As I was putting my resume together, I was thinking back on some of the Team Building activities I have created over the years. My favorite one was the Drainage Ditch Determination. That was 26 years ago. I wish I still had the original notes. I know we didn’t call it by that name but I cannot remember exactly what we called it. I do remember the activity and the lessons. I can take you back there in a heartbeat.
After a day of basic team building activities, the group was given a new challenge. A handful of canoes needed to be transported at dusk from one location to another. The only map available showed a lake and a drainage ditch that led from their current location to the destination (approx 2 miles). The map also showed hiking trails leading to the destination (approx 2 miles) but had the disclaimer that although the trails were well-defined, they were unmarked (and crisscrossed the region.)
The group was then split into four subsets.
- Leadership. They got the final decision on what the group did.
- Logistics and Planning. They were responsible for determining the options, presenting them to the Leadership group, and making sure everyone had what they needed to complete the task.
- Communication. One of the rules of the activity is that there was no verbal communication on open water. This group had to plan out all communication and how it would be implemented including internally and externally.
- Safety. They had veto power over all the other groups if ever they felt an activity was unsafe. They also had to set the parameters for safety such as wearing life jackets in the canoes, etc.
The challenge itself was fairly straightforward. The most obvious choice based on the information given was to paddle the canoes as far as possible and carry them the 40-50 yards necessary to the final destination. What the map didn’t make clear was the difficulties traversing the drainage ditch because it didn’t show the barbed wire fence or culvert obstacles to be overcome. What made it even more interesting is that the activity began at dusk. By the time the group reached the drainage ditch, it was fairly dark and only one flashlight was permitted.
You can probably see where this activity went. The first issue usually arose on the lake when members of the group realized some of them didn’t know how to paddle a canoe (and they had no verbal communication for giving on-the-spot instruction.) We had eye-opening conversations about the importance of making sure everyone has the basic skills necessary to complete a task and whether that was a leadership problem or a logistics problem.
Once in the drainage ditch, issues of safety, logistics, and decision making all came into play. On top of that, there was the issue of perseverance.
One group I facilitated got within ten feet of a split rail fence. Their destination was just on the other side of that fence, but because of major breakdowns in communication, concerns for safety (emotional and physical), and low morale, Leadership threw in the towel. We had a powerful talk about what to do when morale falters, and the importance of emotional safety. (Note: it was the right decision for them to quit when they did. In Team Building, completing the task is always secondary to safety and never necessary to learn the lessons.)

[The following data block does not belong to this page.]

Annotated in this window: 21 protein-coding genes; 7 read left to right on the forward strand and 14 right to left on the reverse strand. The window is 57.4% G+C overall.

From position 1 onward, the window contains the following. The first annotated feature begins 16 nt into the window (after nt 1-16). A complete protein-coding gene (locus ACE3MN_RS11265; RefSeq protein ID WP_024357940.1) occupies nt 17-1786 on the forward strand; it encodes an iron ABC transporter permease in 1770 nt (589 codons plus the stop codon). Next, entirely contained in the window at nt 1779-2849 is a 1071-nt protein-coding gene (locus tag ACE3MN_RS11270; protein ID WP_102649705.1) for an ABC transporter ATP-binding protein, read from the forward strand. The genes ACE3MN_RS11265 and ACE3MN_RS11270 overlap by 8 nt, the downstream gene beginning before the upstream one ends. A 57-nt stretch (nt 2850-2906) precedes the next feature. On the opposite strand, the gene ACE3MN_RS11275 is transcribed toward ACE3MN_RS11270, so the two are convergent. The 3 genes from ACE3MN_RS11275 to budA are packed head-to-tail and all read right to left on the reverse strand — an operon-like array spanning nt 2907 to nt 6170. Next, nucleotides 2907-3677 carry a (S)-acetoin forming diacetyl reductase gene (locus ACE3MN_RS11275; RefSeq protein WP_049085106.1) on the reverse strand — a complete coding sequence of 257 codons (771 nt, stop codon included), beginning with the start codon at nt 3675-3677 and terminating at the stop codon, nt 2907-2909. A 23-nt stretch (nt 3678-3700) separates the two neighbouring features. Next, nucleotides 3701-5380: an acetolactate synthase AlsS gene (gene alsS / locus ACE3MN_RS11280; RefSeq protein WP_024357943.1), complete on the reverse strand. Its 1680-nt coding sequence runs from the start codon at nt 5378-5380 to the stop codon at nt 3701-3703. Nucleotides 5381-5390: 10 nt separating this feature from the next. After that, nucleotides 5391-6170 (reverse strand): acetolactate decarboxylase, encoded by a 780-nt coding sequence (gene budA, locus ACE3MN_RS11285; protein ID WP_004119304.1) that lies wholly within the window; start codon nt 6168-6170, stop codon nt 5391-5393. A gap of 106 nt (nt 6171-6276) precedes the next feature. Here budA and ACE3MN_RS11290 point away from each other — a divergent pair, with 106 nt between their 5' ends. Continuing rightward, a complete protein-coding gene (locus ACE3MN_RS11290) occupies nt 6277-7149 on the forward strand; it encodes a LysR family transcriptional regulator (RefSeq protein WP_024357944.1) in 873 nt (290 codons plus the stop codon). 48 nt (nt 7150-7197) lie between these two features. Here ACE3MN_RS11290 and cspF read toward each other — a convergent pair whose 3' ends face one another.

Even the groups that successfully completed the task had breakdowns along the way. It was in the failures that the best learning occurred.
We had discussions about how the division of powers, while fine on paper, tended to be fallacy in practice. Everyone had to be on board for safety. Everyone had to be on board with the logistics and plans. Everyone had to be on board with the communication. Leadership simply had to make sure everyone was on board. If someone didn’t understand or didn’t want to go along with the group, completing the activity was in jeopardy.
We had discussions about the importance of Leadership listening as much as leading. When Leadership didn’t listen to Safety or Logistics, that group was doomed to failure.
We had discussions about the importance of being able to stay calm and solve problems when unforeseen obstacles got in their way. Climbing out of a canoe in a drainage ditch to avoid a barbed wire fence in the dark was a challenge most people had never faced. One group mapped out a new policy for unforeseen obstacles for the next time they faced one on their real job (they were a group of Resident Advisors for a college dormitory.)
Back in 1991 my boss and I facilitated several groups through this activity that ranged from high school groups to the corporate leaders at Domino’s Pizza (including Tom Monaghan himself). I doubt the insurance companies would allow such activities any more.
Good thing you and I can still learn the lessons from the groups lucky enough to slog through that ditch.
“Learn from the mistakes of others. You can’t live long enough to make them all yourself.” -Eleanor Roosevelt/Groucho Marx/Sam Levinson (depending which quote site you prefer)
PS One thing I have always found head-scratching in business is the knee-jerk reaction to immediately fire someone who screws up. Screw-ups happen. Wouldn’t it be better to keep the person who has already learned the lesson the hard way rather than hire a new person who hasn’t yet learned that same lesson? Just some food for thought.
PPS You might recognize the subset groups better by their corporate names
- Leadership = Management
- Logistics and Planning = Sales and HR
- Communication = Marketing
- Safety = Legal
Go back and plug those words into the post and see how those lessons become even more apparent.